It is very easy to save your own seeds, and amazing how satisfying it can be to let one lettuce go to seed and have enough seeds to share with the whole street for the rest of the year! I am happy to do a demonstration/ talk about this topic to a group of people interested.

These sort of informative sessions can also be on other gardening topics such as compost, green manure, growing from seed, veggies for our climate, pest control etc etc. I feel sure that there are other members on here that would be willing to spend an hour of their time sharing their skills with others.

There is a forum for Buying, Selling & Freebies that you can post any specific requests in... it is amazing how one persons trash is anothers treasure.

Mark Thomson (http://brisbanelocalfood.ning.com/profile/MarkThomson?xg_source=pro...) is the co-ordinator for a Community Garden called Burnie Brae that has been started using a different method than most others. The way he explained it to me is that usually a core group of people start a community garden from scratch, in his case they were funded from the beginning and everything has been set up and now they have to find the people to keep it running.

It is my understanding that it can be hard to find a core group of responsible people that are willing to further the cause and share the many and varied responsibilities that are part and parcel of a community garden. Vandalism and theft is a big problem and can be quite depressing for all involved but there doesn't seem to be much that can be done to deal with it although I believe that Jacqui is installing multi lingual signs and possibly a video camera in the near future so fingers crossed these measures are successful.

I would recommend that you try to set up as many compost heaps as you possibly can as this will be a key ingredient to the success of your project. As mentioned, contact professional gardeners/ lawn mowers/ tree loppers/ stump grinders etc and ask if they would like to dump their green waste for you to use as compost or mulch.

In the meantime I have excess seeds which I am happy to share, would you be interested in coming to the 'Event' at the Roma Street Parklands this Sunday which is our December Garden Visit for the Seed Saver Group?
Donna that is fantastic, all of it and I am really appreciative. I will attempt to make it on Sunday AND my seeds are locked in a cupboard at school. I may go and get them.
I need to check back with the rest of the group before I can show how helpful this is.
Talk more later, but thanks for taking the time.
No worries, also in case you aren't aware libraries usually have free access to the internet and I am pretty sure BLF isn't restricted there.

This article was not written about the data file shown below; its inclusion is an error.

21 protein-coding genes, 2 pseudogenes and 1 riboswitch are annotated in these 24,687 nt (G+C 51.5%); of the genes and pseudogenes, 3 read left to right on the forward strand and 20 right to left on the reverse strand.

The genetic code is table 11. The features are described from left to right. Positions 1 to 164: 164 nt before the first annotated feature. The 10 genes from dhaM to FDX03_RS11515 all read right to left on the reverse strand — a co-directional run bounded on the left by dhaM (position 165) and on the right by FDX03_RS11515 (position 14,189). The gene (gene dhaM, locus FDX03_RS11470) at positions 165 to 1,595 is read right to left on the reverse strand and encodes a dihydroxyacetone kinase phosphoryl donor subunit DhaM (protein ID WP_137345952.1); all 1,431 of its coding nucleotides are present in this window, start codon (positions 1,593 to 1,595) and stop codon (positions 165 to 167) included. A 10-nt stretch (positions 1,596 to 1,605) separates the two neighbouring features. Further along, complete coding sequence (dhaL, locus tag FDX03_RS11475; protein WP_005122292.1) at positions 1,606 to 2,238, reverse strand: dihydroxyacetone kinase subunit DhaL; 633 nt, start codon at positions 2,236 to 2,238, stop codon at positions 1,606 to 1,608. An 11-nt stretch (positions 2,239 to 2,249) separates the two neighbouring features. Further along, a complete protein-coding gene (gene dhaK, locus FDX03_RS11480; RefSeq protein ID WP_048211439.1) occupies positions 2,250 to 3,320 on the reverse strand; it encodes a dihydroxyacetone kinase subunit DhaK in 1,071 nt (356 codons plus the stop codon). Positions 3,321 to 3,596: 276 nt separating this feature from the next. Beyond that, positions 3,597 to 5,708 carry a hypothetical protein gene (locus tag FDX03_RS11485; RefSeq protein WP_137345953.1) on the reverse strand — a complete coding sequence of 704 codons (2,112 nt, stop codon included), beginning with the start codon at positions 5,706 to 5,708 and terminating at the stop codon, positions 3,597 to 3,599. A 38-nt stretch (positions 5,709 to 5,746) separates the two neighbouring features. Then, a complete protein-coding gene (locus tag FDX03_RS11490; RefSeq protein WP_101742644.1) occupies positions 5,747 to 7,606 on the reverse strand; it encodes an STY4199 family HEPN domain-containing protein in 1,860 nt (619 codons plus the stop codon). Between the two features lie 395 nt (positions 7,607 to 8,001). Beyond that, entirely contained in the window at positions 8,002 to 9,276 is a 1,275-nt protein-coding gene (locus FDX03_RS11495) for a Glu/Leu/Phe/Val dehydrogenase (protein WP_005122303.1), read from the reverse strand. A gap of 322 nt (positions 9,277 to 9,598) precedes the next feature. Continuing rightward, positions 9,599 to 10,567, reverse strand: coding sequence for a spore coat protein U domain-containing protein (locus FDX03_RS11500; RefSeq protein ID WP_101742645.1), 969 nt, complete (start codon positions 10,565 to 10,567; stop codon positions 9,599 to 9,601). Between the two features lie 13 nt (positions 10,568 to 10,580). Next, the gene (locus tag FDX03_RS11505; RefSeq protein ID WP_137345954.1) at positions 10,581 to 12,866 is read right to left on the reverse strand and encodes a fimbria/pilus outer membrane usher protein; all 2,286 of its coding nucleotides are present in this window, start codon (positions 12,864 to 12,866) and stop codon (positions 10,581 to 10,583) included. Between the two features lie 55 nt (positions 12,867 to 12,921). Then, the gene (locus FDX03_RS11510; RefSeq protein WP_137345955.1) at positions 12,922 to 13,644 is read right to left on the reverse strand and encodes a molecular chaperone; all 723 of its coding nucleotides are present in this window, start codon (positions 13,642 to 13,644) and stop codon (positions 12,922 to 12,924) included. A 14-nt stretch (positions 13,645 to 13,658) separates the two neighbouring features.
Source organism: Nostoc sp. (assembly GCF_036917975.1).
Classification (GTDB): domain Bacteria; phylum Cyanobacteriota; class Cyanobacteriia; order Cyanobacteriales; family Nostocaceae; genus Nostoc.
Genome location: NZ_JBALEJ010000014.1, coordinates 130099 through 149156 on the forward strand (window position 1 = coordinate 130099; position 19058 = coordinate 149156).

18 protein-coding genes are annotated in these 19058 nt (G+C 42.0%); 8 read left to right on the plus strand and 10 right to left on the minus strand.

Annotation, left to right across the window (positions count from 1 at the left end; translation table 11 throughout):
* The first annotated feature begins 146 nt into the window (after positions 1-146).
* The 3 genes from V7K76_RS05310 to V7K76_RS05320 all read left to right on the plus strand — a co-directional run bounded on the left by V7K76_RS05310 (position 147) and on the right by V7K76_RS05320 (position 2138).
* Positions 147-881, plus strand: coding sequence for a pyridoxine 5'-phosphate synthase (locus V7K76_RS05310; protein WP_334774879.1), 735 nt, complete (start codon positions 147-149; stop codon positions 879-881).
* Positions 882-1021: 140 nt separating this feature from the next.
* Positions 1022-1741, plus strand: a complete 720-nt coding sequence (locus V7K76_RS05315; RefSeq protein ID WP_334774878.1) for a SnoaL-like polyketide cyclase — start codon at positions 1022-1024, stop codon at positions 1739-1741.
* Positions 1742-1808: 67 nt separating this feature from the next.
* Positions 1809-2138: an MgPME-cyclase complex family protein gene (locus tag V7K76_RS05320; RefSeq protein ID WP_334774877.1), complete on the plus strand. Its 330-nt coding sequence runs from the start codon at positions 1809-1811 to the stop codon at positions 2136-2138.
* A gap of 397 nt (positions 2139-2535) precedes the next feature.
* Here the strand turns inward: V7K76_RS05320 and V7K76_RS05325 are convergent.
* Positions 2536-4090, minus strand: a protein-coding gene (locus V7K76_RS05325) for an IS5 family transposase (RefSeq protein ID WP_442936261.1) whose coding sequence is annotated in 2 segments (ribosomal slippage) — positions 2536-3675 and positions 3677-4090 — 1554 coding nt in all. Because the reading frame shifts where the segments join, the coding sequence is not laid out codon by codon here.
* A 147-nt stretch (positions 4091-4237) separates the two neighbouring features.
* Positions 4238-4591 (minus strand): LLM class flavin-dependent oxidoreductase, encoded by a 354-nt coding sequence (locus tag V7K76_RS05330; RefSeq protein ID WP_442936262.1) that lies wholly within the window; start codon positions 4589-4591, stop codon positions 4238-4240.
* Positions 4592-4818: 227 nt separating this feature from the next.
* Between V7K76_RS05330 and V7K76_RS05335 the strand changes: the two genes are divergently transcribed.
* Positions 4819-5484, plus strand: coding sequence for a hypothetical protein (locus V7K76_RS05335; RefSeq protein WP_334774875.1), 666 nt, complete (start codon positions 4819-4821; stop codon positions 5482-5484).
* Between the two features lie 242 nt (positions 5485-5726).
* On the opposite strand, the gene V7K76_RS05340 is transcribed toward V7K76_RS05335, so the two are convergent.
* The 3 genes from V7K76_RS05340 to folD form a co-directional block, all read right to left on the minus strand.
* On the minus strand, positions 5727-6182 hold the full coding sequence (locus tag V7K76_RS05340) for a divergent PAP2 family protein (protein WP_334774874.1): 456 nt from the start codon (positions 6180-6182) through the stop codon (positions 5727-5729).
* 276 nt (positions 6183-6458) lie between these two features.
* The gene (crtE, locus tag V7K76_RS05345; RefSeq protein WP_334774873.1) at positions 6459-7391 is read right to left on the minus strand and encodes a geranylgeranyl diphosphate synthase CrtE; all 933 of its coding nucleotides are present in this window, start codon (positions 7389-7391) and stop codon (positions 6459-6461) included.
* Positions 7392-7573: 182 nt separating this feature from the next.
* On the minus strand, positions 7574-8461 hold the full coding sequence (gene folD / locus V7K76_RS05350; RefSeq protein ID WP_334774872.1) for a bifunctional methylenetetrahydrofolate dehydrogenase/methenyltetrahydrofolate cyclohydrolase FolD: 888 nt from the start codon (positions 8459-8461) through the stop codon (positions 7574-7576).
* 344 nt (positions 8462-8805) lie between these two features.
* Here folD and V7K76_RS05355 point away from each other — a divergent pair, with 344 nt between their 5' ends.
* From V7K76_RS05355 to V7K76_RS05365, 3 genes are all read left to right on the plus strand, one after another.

Hi Gabrielle,

I have started growing heirloom tomato plants to sell at local markets, but I have grown more than I have sold and I have some that are getting too big for their pots and need to be planted out.  I was searching the internet looking for community/school gardens around Brisbane/Logan that I could offer free tomato plants to and came across your post. I have Black Krim, Black Russian, Rouge De Marmande and an open-pollinated variety (some consider it an heirloom as it was bred in 1970s) that is very heat and humidity tolerant called Floradade. Do you know any people, like the gentleman you mentioned, of groups who that might like some (or lots) of tomatoes?

Cheers,

Kathy Grube

 

Cheers,

Kathy Grube

Kathy I would be delighted to buy some lack Krim, Black Russian and the other 2 off you for my own garden but I have changed jobs and no one is looking after the harden of the school. However, if you find Logan Food Gardeners on this site, you may find some very happy and willing takers, even buyers. Contact Lynn and you'll be ok. PM me if you would not mind me buying my favourites, but I am camping on a farm for the next 3 days- so after Thursday.

Hi Gabrielle,

You are very kind, but I could not charge you for the four varieties I listed as they getting a bit old, so I am very happy to give them away to you - as many as you like as I have 400 plus. I started with six varieties, but planted too many for my first lot.  I now have 100 different varieties (but smaller numbers per variety) at different stages and all growing faster than I can keep up with. I'll have a search for Logan Food Gardeners too.  I would just be happy for my big babies to go to good homes.

Cheers,

Kathy

hello garielle, have you contacted your local council about your CMG idea and seen if they have some vacant council land that they could let you use.

Yes Scott I have and if you read elsewhere, you'll find that the Logan council has created a requirement document that is great for people that like to be on committees and not so great for the people that need it most. I know of 3 proposals that folded because of the complexity of what Council is asking. These are gardeners, not committee people: they just want to get on with it.

To the best of my knowledge in Logan, the ones that are on private land work much better. There is a whisper of some new ideas and there are organisations for specific groups in charge of that.

Logan Council appears really helpful but after 4 years I have to say  I am at a loss what would push something trough for them. There appear to be objections no matter what you do.

If you are new in this, be careful with what you assume! I truly am an optimist who believes in the power of a group of people, just not in Logan council.